Black is black
The Coast Guard Auxiliary is all about regulations — many of them aimed at herding cats, like me, into wearing a proper uniform. To complicate compliance, rules change with a regularity that sets those slow to adapt or resisters, like me, almost constantly out of sync. I have not been on patrol for quite a long stint and during my hiatus I have ignored the details, as well as the broad uniform rule changes. I confirmed last last week the summer ODU (Operational Dress Uniform) required black athletic shoes which I didn’t have.
So here I go. Read more
We are near Santa Cruz as my watch ends and it is decided we will wait out rough seas churning north of Point Conception. I’m both relieved and disappointed when during the sparsely attended lunch the plan to anchor is announced. I wanted the excitement of a fast night sail, but was not quite sure I would be up for it. We will stay put, rest and wait for calmer water to develop probably near midnight, the end of my next watch. Most everyone is suffering from seasickness, or from side effects of medication to prevent it. Only I, the skipper, first mate, engineer and the cook seem to be none the worse for the unsettled ride. Men not on watch snore in their bunks. I make my way forward to my cubbyhole careful not to invade their berths while reaching for a handhold. Ed is laying in his bunk with his arms folded over his pasty white face.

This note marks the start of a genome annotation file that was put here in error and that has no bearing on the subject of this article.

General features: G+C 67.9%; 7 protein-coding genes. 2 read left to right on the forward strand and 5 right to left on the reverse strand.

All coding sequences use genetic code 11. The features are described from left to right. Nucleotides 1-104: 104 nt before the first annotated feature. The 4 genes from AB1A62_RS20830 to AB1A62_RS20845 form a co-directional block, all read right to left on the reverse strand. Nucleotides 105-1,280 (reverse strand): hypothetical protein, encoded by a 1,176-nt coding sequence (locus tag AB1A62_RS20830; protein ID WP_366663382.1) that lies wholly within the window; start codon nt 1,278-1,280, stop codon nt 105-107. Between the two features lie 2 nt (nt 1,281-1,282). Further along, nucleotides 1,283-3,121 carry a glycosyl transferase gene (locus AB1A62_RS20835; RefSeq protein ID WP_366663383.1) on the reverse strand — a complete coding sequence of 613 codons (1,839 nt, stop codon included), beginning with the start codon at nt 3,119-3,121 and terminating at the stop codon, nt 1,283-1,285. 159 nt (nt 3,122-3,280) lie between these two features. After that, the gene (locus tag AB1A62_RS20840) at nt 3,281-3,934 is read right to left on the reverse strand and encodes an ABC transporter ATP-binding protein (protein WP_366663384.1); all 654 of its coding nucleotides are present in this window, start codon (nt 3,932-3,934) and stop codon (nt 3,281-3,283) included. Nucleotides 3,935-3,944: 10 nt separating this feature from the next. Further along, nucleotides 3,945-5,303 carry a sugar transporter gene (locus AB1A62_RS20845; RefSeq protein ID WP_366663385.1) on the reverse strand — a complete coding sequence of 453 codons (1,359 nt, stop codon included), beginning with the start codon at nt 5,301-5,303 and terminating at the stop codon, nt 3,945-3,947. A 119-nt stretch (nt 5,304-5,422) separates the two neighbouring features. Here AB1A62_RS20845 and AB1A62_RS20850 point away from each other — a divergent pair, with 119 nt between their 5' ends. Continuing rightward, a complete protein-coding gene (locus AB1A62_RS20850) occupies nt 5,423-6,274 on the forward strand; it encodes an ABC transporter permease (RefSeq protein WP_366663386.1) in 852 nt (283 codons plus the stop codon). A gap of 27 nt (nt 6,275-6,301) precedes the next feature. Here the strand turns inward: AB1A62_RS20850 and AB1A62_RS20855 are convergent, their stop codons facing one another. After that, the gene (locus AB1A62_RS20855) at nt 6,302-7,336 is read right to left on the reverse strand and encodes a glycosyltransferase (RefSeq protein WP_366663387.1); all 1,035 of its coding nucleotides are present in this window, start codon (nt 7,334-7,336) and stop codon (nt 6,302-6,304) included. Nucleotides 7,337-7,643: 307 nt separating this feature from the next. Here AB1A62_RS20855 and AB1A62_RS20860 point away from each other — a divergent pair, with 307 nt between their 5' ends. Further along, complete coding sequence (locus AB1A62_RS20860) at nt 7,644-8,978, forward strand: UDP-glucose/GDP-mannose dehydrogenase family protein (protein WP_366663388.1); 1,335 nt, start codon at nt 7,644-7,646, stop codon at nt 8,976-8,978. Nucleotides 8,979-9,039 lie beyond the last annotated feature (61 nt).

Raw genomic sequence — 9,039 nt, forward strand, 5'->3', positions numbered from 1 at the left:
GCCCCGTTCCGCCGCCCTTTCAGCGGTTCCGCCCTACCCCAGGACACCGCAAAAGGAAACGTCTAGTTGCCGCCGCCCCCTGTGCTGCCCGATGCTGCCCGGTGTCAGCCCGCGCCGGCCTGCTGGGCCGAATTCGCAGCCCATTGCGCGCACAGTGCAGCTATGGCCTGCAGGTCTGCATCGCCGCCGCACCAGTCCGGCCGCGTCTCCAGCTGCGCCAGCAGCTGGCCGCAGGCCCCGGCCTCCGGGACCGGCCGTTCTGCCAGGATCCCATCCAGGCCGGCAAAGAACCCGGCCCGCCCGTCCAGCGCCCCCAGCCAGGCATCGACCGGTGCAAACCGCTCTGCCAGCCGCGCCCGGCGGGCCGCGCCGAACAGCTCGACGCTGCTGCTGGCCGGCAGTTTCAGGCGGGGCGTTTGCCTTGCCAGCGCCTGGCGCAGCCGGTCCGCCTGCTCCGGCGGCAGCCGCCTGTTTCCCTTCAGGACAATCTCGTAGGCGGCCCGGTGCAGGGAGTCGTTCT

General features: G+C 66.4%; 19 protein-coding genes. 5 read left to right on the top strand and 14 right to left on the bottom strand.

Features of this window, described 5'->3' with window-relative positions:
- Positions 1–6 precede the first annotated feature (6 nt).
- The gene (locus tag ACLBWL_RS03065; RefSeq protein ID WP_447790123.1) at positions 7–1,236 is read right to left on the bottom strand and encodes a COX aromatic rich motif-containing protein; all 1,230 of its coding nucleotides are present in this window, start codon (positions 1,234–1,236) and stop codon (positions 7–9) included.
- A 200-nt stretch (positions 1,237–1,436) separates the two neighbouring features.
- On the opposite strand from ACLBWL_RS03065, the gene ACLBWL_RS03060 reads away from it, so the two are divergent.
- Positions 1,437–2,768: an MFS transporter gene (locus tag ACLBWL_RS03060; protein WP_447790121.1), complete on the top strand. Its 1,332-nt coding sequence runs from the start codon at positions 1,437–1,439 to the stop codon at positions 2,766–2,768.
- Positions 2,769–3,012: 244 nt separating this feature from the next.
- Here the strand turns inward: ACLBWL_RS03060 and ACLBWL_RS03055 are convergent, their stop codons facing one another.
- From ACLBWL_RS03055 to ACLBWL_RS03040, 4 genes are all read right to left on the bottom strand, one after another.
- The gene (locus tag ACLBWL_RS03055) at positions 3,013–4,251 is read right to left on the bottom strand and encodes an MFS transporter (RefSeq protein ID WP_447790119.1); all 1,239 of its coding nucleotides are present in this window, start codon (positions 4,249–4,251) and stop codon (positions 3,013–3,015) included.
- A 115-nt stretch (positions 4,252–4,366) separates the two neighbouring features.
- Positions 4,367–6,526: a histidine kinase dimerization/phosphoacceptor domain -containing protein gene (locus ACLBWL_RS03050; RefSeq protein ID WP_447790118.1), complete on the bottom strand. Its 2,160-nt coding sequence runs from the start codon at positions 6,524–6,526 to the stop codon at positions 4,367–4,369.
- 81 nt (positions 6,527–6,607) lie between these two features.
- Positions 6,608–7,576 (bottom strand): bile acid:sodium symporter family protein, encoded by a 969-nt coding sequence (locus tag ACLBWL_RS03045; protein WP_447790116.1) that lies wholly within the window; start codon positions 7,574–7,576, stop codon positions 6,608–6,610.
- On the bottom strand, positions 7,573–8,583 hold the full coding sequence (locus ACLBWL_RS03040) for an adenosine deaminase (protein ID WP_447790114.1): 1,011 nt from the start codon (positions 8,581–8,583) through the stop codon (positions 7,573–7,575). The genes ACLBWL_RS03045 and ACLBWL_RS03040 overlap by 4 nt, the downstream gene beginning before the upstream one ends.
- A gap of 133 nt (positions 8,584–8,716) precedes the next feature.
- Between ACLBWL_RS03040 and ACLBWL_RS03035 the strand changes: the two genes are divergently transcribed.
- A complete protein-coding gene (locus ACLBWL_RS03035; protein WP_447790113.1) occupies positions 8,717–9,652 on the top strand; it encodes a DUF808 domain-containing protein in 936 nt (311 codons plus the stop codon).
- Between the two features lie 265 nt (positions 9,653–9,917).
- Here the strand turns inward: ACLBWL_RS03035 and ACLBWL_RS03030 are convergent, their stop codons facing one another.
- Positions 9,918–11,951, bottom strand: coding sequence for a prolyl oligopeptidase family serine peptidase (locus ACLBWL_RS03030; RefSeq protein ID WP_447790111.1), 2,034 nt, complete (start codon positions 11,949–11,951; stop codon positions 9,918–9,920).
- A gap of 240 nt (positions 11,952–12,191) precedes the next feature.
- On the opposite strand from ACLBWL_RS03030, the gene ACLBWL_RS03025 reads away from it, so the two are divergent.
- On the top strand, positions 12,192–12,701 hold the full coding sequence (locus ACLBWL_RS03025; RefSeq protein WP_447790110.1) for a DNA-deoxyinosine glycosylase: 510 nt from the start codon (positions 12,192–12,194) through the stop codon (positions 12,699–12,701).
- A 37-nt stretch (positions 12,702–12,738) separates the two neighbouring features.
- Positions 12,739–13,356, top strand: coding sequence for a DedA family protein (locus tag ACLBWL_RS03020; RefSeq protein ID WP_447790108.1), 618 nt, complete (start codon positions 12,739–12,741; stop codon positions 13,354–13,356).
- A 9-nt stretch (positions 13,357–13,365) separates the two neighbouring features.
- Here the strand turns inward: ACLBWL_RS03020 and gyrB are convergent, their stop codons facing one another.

“Are you okay?” I ask concerned by his waxy appearance.
While the likes of Ellen MacArthur, Sharon Sites Adams, Amanda Clark and Gail Hines have contributed so much to sailing, to have a woman on the water, fully and undeniably in charge of a sailboat, is still very much out of balance with the number of women sailors. Even when I am declared skipper of the day, I am likely to defer or even relinquish my charge to Ed if the going gets rough.
For the Pancake Breakfast cruise, though, I could not be deferential. Ed would not be on the boat as he usually is, nor would he be shore-side to launch or retrieve Bliss. He was 1864.19 miles away when I told my mother I was going sailing for the weekend.
“Where?” she asked, the pitch of her voice raising an octave.
“Oh, Lake Pleasant, on Bliss.” I answered as nonchalantly as possible.
“I thought Ed was in Florida?” She paused, waiting for me to tell her she was wrong.
“What? Are you stupid?” Read more
As we near Point Conception, the ocean folds into a field of slippery hills, each wave piling an ever greater volume of the sea before us. I have relinquished the helm to John, clipped onto a jackline and lurched forward to cling to, and lean against, a trio of shrouds. They are arranged in a comfortable triangle, seemingly for my support while standing watch. Our impermanence is confirmed by each wave, a child of the vast communal body of water, of the same makeup but unique. They slip under my feet; under the deck; under my mates, sleeping, reading, cooking and perhaps playing Mexican Train; under our tiny dryish world. Each ridge slides under our puny mass.